The RS200 spearheaded Ford’s return to international motor sport. Only 200 were built to comply with the Federation Internationale de l’ Automobile’s Group B homologation rules. But the car’s turbocharged, 16 valve, fuel injected engine, unique driveline and advanced chassis also provide exceptionally high levels of road performance for a very small number of people who will automatically become members of the exclusive Ford 200 club.
Developed by For Motorsport engineers in conjunction with Tony Southgate, an engineer with extensive Formula One and sports car design experience Ford’s most exciting sports car since the GT40 is powered by a 1.8-litre 4 cylinder twin overhead Camshaft, 16 valve engine developed by Ford from the classic Cosworth BDA design.
Its inherent high efficiency is optimised by a Garrett AiResearch TO3/4 turbocharger with a roof-mounted intercooler.
Electronic fuel injection and ignition are controlled by Ford’s EEC IV microprocessor – the world’s most advanced engine management system – which can handle up to one million commands a second. The ‘black box’ matches fuel and spark characteristics to every combination of speed and load, from cold starts and tick over at the traffic lights to full-throttle acceleration and maximum power on a rally stage.
The ‘standard’ version of the BDT engine develops 250 PS at 6000 rpm, allowing the RS200 to accelerate from zero to 60mph in less than five seconds. Higher turbocharger boost and other modifications increase the robust power unit’s output to approximately 420 PS for competition purposes.
Conditions on rally stages vary from ice, snow and gravel, where four-wheel drive is essential for maximum traction, to high-friction tarmac on which rear-wheel-drive cars are quicker. All conditions demand a very agile, responsive and sure-footed design capable of fast directional changes. Specified with eight-spoke Speedline alloy wheels and fitted with 225/50VR16 Pirelli tyres, Ford’s RS200 meets those key requirements with its mid-engine, front mounted transaxle layout, 50/50 weight distribution and a best-of-both worlds transmission which enables four-wheel drive, rear-wheel drive, or locked centre differential, to be selected at speed (on competition version).
Each of the transmission’s three limited-slip differentials is of the latest Viscous-control type. Their silicone fluid provides a progressive, wheel-spin sensitive system which eliminates the traditional limited-slip differential’s relatively harsh engagement.
When four-wheel drive is selected, 37 percent of the engine’s torque goes to the front wheels and 63 per cent to the back. The split gives the best balance for maximum traction and optimum handling under dynamic conditions.Although designed with competition in mind, the system’s versatility gives road versions of the RS 200 phenomenal all-weather handling and traction. It represents a link between Ford Motorsport and FF Developments, the company whose knowledge of four-wheel drive is based on more than 45 years experience.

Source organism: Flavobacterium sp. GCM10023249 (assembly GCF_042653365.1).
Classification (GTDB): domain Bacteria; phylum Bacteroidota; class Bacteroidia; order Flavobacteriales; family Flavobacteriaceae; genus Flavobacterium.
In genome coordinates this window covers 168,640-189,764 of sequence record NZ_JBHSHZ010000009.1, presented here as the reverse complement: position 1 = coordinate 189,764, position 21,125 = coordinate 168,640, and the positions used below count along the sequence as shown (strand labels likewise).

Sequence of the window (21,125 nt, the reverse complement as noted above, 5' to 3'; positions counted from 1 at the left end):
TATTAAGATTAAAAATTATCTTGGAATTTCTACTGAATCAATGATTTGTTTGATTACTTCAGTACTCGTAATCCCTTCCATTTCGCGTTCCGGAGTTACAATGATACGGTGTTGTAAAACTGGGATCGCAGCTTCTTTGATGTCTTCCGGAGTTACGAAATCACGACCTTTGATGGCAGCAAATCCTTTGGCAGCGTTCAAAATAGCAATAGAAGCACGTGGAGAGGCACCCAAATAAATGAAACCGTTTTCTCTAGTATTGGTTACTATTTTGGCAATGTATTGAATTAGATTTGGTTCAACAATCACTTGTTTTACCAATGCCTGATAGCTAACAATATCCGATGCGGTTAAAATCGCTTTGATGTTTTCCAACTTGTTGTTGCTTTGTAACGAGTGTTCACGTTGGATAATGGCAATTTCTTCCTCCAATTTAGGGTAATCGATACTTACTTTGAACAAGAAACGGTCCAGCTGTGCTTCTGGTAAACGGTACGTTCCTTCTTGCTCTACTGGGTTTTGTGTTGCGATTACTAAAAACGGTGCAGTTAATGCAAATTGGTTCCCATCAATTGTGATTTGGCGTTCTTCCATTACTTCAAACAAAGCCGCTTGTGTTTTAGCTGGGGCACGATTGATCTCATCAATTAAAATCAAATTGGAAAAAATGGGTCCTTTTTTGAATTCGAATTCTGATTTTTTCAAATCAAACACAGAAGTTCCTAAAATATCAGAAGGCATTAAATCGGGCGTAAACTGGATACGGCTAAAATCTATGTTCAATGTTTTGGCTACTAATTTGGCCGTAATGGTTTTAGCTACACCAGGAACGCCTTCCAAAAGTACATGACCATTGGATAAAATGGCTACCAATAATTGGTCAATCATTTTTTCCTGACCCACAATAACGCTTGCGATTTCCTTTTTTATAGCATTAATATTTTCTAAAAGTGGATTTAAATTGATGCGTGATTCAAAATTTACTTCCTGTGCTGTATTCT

The RS200’s body/chassis is essentially a space-age combination of advanced materials and composite construction techniques. Strong, safe and light, the chassis consists of a fully stressed platform reinforced by deep box sills, bulkheads and a central backbone moulding. The structure uses steel, aluminium honeycomb ‘sandwich’ and composite carbon/aramid/glass fibre reinforced panels.
Ease of servicing was a major design priority, particularly for competition work, and the whole driveline is readily accessible from underneath the car.The RS200’s fully independent, adjustable suspension has double wishbones, twin coil spring telescopic damper units and anti-roll bars at front and rear and includes long wheel travel suitable for rally stage conditions. Other features include cast-aluminium upright and Formula One standard ventilated disc brakes all round.
The steering rack and column, like the windscreen and doors, are Sierra-based components.
Ford’s Ghia Design studio created the styling concept and worked with Ford’s design groups in Britain and Germany to perfect the smooth, functional, wedge-shaped body.
Lessons learned during wind tunnel tests in both countries enabled the Ford Design Centre at Dunton, Essex, to increase aerodynamic down force and to maximise cooling efficiency while avoiding significant drag penalties.
Provisions for mounting full, rally-size spare wheels at either end of the car enable weight distribution to b e trimmed for individual events. On the road version, the front spare’s position can be fitted with a detachable luggage compartment (Dealer option).Attractive and practical, the cockpit layout follows Ford’s general concept of grouping instruments and equipment into function related panels. Essential instruments and controls in front of the driver are complemented by auxiliary gauges and supplementary switches in the centre of the two-seater.
Not all the RS200s were produced in Diamond White, there were several Red and Blue cars assembled, all in either right hand drive or left hand drive and with a choice of road or rally specifications. Both versions used the same engine, but some parts and mechanical components, such as shock absorbers, springs and mounting bushes would be changed on rally versions.
Built to win rallies and races the RS200 unfortunately had a very short life as the Group B rally car, it was banned. But the RS200 went on to become a very dominant vehicle in the world of rally cross.